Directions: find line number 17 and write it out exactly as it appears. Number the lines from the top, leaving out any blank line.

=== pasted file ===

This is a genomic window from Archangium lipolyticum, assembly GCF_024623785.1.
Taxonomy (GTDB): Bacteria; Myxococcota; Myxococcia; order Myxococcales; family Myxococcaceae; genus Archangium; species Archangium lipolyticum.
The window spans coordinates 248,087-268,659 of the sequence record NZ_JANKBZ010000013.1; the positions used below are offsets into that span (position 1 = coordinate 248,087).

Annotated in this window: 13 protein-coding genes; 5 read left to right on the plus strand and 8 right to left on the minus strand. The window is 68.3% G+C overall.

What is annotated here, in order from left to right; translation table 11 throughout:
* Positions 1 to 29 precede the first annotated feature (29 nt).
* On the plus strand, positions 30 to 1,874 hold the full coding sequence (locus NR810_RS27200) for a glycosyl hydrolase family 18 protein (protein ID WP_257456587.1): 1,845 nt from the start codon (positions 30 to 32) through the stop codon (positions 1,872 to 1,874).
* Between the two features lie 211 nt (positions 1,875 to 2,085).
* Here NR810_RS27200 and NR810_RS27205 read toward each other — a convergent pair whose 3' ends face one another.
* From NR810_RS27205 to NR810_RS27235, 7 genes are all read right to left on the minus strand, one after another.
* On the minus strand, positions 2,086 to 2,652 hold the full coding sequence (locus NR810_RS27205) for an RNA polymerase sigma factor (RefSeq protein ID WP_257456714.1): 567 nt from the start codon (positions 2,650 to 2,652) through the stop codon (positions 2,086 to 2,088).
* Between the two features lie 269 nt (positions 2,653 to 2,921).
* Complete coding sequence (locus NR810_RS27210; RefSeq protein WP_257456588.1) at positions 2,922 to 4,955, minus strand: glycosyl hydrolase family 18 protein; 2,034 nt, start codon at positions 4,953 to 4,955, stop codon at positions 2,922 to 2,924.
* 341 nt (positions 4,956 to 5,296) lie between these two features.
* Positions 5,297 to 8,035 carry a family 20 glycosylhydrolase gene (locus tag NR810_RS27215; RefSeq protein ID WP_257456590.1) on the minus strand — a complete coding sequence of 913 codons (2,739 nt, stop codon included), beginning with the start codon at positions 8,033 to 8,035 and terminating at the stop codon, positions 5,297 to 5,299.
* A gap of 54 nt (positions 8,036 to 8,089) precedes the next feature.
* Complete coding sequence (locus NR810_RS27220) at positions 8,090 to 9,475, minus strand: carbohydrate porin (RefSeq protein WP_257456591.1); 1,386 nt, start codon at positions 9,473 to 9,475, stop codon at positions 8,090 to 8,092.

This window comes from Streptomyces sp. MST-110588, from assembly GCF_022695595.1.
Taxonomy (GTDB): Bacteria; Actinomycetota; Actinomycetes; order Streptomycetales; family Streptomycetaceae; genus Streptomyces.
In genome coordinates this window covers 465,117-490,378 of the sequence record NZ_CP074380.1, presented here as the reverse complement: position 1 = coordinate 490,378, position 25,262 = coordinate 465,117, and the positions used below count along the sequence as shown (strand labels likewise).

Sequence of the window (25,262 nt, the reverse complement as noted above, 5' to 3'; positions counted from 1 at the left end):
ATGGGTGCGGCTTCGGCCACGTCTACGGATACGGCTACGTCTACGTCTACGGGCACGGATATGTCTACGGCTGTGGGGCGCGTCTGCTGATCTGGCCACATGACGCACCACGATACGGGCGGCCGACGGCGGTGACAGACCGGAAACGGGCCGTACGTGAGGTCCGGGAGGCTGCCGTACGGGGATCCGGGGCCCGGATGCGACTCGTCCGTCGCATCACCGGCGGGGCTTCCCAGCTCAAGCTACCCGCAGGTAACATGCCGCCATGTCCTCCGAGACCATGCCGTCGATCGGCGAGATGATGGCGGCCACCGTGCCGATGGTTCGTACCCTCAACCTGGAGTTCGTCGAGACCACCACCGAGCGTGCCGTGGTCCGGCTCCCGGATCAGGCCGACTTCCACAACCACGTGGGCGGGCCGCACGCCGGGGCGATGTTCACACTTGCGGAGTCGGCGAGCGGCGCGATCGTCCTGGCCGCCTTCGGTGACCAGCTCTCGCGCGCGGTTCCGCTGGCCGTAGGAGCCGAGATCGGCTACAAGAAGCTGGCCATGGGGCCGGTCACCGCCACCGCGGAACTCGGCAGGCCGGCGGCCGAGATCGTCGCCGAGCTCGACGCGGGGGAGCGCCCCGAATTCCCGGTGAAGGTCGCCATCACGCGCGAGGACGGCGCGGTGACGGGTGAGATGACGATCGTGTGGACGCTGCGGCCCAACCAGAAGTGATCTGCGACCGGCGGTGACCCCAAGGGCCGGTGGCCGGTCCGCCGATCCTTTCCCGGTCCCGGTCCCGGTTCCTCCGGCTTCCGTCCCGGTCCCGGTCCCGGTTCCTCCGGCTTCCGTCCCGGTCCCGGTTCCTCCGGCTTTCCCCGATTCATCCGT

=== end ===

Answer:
* Complete coding sequence (locus NR810_RS27220) at positions 8,090 to 9,475, minus strand: carbohydrate porin (RefSeq protein WP_257456591.1); 1,386 nt, start codon at positions 9,473 to 9,475, stop codon at positions 8,090 to 8,092.